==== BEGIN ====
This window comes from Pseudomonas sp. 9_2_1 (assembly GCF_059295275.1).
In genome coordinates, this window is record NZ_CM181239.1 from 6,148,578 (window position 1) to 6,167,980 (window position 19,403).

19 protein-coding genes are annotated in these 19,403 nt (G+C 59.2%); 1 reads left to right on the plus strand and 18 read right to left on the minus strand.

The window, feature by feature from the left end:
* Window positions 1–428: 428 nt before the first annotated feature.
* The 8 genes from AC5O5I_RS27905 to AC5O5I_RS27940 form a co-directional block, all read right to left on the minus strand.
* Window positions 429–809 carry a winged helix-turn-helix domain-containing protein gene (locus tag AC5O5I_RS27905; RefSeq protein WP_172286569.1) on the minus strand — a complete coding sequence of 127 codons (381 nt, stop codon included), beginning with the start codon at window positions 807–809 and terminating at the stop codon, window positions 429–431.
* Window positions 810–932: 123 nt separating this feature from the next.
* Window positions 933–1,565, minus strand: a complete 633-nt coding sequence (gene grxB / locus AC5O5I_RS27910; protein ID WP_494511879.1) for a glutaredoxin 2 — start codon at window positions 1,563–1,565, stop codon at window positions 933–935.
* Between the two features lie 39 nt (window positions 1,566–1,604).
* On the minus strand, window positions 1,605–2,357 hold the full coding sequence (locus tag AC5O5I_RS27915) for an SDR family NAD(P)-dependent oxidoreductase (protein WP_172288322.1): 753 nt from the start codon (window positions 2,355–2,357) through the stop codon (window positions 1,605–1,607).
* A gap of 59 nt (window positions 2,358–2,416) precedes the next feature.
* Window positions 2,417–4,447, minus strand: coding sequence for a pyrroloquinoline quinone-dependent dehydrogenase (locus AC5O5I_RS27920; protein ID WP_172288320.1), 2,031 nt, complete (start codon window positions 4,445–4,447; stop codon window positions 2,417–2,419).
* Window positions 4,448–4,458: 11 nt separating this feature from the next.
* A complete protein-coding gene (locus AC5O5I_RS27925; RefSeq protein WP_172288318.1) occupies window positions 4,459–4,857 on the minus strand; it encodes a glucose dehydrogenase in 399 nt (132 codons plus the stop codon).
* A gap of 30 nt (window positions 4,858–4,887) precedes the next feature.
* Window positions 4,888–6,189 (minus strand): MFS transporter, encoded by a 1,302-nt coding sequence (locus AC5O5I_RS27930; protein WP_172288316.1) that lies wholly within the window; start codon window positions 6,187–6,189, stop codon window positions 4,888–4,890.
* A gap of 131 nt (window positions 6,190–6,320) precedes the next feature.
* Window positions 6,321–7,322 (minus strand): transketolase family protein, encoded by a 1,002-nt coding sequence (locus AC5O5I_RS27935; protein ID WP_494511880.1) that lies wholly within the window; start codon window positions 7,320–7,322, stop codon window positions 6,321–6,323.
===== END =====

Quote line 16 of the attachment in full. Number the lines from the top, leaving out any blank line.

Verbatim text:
* A gap of 30 nt (window positions 4,858–4,887) precedes the next feature.